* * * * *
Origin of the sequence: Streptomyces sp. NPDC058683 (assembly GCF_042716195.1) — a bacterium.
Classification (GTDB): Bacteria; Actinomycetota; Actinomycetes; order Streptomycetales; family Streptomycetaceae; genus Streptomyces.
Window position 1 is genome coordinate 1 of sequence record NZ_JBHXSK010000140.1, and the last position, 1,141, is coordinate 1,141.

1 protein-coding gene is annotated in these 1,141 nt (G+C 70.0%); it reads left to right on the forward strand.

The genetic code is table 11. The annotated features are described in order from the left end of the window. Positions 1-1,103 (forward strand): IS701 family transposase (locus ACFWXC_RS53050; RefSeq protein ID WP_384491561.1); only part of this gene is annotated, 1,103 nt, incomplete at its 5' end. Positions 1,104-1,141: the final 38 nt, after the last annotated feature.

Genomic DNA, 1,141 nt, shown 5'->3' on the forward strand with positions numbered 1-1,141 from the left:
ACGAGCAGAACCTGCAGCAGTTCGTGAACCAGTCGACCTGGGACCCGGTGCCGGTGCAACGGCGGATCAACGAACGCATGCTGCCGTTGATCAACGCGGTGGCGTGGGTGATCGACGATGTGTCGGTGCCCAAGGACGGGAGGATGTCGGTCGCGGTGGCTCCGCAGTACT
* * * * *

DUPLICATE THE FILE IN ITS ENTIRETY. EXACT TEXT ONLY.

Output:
Origin of the sequence: Streptomyces sp. NPDC058683 (assembly GCF_042716195.1) — a bacterium.
Classification (GTDB): Bacteria; Actinomycetota; Actinomycetes; order Streptomycetales; family Streptomycetaceae; genus Streptomyces.
Window position 1 is genome coordinate 1 of sequence record NZ_JBHXSK010000140.1, and the last position, 1,141, is coordinate 1,141.

1 protein-coding gene is annotated in these 1,141 nt (G+C 70.0%); it reads left to right on the forward strand.

The genetic code is table 11. The annotated features are described in order from the left end of the window. Positions 1-1,103 (forward strand): IS701 family transposase (locus ACFWXC_RS53050; RefSeq protein ID WP_384491561.1); only part of this gene is annotated, 1,103 nt, incomplete at its 5' end. Positions 1,104-1,141: the final 38 nt, after the last annotated feature.

Genomic DNA, 1,141 nt, shown 5'->3' on the forward strand with positions numbered 1-1,141 from the left:
ACGAGCAGAACCTGCAGCAGTTCGTGAACCAGTCGACCTGGGACCCGGTGCCGGTGCAACGGCGGATCAACGAACGCATGCTGCCGTTGATCAACGCGGTGGCGTGGGTGATCGACGATGTGTCGGTGCCCAAGGACGGGAGGATGTCGGTCGCGGTGGCTCCGCAGTACT